US accused abuser wants trial moved

A US soldier at the centre of the Iraqi prisoner abuse scandal is seeking to have his pending court martial moved from Baghdad, saying he has no chance of a fair trial there.

    Reporters have to pass through security to enter the hearing

    Specialist Charles Graner and three others are accused of sexually humiliating and, in some cases, beating Iraqi detainees at Iraq's notorious Abu Ghraib prison.


    Photos of their tormenting of naked Iraqis aroused worldwide outrage when they emerged in April and sparked criticism that sweeping US "anti-terror" policies had encouraged the abuses.


    Graner, who faces the most serious accusations and who featured prominently in the abuse photographs, was the first to appear at the pre-trial hearing at a US army base in Germany on Monday.


    Unbiased jury


    His lawyers argued that publicity surrounding events at Abu Ghraib meant it would be impossible to find an unbiased jury among Graner's peers.


    Graner, in the background, faces
    the most serious accusations

    "While the prejudice would be worldwide, it is extremely acute in Baghdad as the feeling would be that he has hurt the mission," Captain Jay Heath, one of Graner's two lawyers, told the judge.


    "There are some suggestions his actions have caused the death of some US soldiers," Heath added.


    Graner's second lawyer, Guy Womack, later told reporters it would be almost impossible to persuade civilian witnesses to travel to Iraq.


    "While I enjoy travelling to Iraq, most civilians would not, and US courts lack the authority to make them do so," he said.




    Dressed in desert fatigues, Graner answered questions about the long hours in Iraq, sometimes 17 hours a day transferring detainees, and the stress of being under fire.


    Graner's photos later appeared in
    the Washington Post

    "We worked every day... Several of our platoon had taken fire. Both my roommates had been injured, took blasts... It was one of the most stressful times," Graner said.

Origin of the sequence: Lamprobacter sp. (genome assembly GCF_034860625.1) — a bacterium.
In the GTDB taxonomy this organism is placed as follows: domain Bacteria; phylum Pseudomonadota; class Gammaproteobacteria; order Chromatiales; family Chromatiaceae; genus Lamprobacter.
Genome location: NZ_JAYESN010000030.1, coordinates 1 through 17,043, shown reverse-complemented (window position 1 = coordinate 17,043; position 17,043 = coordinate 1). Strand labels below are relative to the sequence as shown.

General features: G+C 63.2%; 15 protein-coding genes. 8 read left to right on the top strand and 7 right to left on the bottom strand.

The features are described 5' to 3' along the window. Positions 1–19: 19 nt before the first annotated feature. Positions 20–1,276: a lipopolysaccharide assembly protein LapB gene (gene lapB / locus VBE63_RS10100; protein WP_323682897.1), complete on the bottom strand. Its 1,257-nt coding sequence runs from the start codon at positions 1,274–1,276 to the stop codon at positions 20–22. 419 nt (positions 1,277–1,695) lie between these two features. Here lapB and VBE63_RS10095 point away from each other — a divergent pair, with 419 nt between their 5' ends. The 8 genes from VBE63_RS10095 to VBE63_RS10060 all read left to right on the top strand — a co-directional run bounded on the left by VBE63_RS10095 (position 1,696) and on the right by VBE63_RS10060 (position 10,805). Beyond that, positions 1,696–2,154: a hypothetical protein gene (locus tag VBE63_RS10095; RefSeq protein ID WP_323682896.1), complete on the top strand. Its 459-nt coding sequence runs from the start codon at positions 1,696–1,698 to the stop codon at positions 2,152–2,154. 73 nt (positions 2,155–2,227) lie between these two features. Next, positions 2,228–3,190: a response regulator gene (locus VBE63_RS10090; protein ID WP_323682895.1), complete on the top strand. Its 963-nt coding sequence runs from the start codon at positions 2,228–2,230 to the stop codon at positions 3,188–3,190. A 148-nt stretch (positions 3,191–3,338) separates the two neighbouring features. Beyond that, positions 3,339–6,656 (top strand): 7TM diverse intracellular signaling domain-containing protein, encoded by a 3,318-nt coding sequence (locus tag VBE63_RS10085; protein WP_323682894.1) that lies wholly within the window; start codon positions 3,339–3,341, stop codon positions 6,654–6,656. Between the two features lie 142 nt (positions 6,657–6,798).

Earlier, a military investigator referred to CDs of hundreds of pictures, taken from Graner's room during a search in January, depicting the abuse of detainees.


    Graner's lawyers said the photographs were taken without his full consent, but Judge James Pohl dismissed a motion to strike the potentially incriminating images from his court martial.


    Graner, 35, is accused of photographing a detainee being dragged by Private First Class Lynndie England on a leash, and posing for a picture by a pile of naked detainees in November.


    Prisoners forced


    He is also said to have forced prisoners to strip naked and masturbate in front of each other, and one to simulate oral sex on another, before taking pictures.


    "We worked every day... Several of our platoon had taken fire. Both my roommates had been injured, took blasts... It was one of the most stressful times" 

    Specialist Charles Graner,
    accused Abu Ghraib abuser

    Graner is also charged with committing adultery, an offence against military discipline.


    Defence lawyers for the accused - Specialists Graner and Megan Ambuhl, Staff Sergeant Ivan Frederick and Sergeant Javal Davis - argue their clients were following orders to systematically break inmates for interrogation.


    US officials say the accused were wayward individuals and their actions isolated ones.


    At an initial hearing in Baghdad in June, Graner's lawyer said US President George Bush and Defence Secretary Donald Rumsfeld should take the witness stand.


    Davis's lawyers are set to bring a motion compelling Rumsfeld to testify.


    The Mannheim hearings are expected to last two days.

    SOURCE: Reuters


    Interactive: Coding like a girl

    Interactive: Coding like a girl

    What obstacles do young women in technology have to overcome to achieve their dreams? Play this retro game to find out.

    Heron Gate mass eviction: 'We never expected this in Canada'

    Hundreds face mass eviction in Canada's capital

    About 150 homes in one of Ottawa's most diverse and affordable communities are expected to be torn down in coming months

    I remember the day … I designed the Nigerian flag

    I remember the day … I designed the Nigerian flag

    In 1959, a year before Nigeria's independence, a 23-year-old student helped colour the country's identity.